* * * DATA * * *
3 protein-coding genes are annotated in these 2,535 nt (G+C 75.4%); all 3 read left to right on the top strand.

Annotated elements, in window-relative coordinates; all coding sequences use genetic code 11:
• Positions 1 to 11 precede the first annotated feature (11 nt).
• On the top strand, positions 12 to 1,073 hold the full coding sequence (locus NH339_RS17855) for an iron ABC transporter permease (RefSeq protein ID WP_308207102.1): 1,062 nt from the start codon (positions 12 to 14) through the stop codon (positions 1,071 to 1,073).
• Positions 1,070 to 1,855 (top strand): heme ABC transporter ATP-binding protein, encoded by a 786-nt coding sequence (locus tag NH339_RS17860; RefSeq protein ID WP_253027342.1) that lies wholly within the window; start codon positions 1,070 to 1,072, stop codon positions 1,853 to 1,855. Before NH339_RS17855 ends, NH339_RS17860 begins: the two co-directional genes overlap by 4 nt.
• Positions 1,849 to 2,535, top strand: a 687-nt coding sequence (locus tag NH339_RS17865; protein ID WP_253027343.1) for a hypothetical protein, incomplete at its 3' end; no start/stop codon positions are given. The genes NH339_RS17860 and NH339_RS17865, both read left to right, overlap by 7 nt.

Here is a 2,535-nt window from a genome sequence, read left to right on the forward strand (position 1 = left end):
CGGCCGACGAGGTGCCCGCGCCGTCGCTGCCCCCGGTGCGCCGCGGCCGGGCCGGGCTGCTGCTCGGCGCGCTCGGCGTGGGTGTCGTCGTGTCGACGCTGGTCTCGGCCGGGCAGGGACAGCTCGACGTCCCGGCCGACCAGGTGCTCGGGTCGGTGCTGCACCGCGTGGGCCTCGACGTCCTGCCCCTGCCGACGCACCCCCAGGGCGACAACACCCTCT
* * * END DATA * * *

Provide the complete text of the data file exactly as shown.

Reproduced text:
3 protein-coding genes are annotated in these 2,535 nt (G+C 75.4%); all 3 read left to right on the top strand.

Annotated elements, in window-relative coordinates; all coding sequences use genetic code 11:
• Positions 1 to 11 precede the first annotated feature (11 nt).
• On the top strand, positions 12 to 1,073 hold the full coding sequence (locus NH339_RS17855) for an iron ABC transporter permease (RefSeq protein ID WP_308207102.1): 1,062 nt from the start codon (positions 12 to 14) through the stop codon (positions 1,071 to 1,073).
• Positions 1,070 to 1,855 (top strand): heme ABC transporter ATP-binding protein, encoded by a 786-nt coding sequence (locus tag NH339_RS17860; RefSeq protein ID WP_253027342.1) that lies wholly within the window; start codon positions 1,070 to 1,072, stop codon positions 1,853 to 1,855. Before NH339_RS17855 ends, NH339_RS17860 begins: the two co-directional genes overlap by 4 nt.
• Positions 1,849 to 2,535, top strand: a 687-nt coding sequence (locus tag NH339_RS17865; protein ID WP_253027343.1) for a hypothetical protein, incomplete at its 3' end; no start/stop codon positions are given. The genes NH339_RS17860 and NH339_RS17865, both read left to right, overlap by 7 nt.

Here is a 2,535-nt window from a genome sequence, read left to right on the forward strand (position 1 = left end):
CGGCCGACGAGGTGCCCGCGCCGTCGCTGCCCCCGGTGCGCCGCGGCCGGGCCGGGCTGCTGCTCGGCGCGCTCGGCGTGGGTGTCGTCGTGTCGACGCTGGTCTCGGCCGGGCAGGGACAGCTCGACGTCCCGGCCGACCAGGTGCTCGGGTCGGTGCTGCACCGCGTGGGCCTCGACGTCCTGCCCCTGCCGACGCACCCCCAGGGCGACAACACCCTCT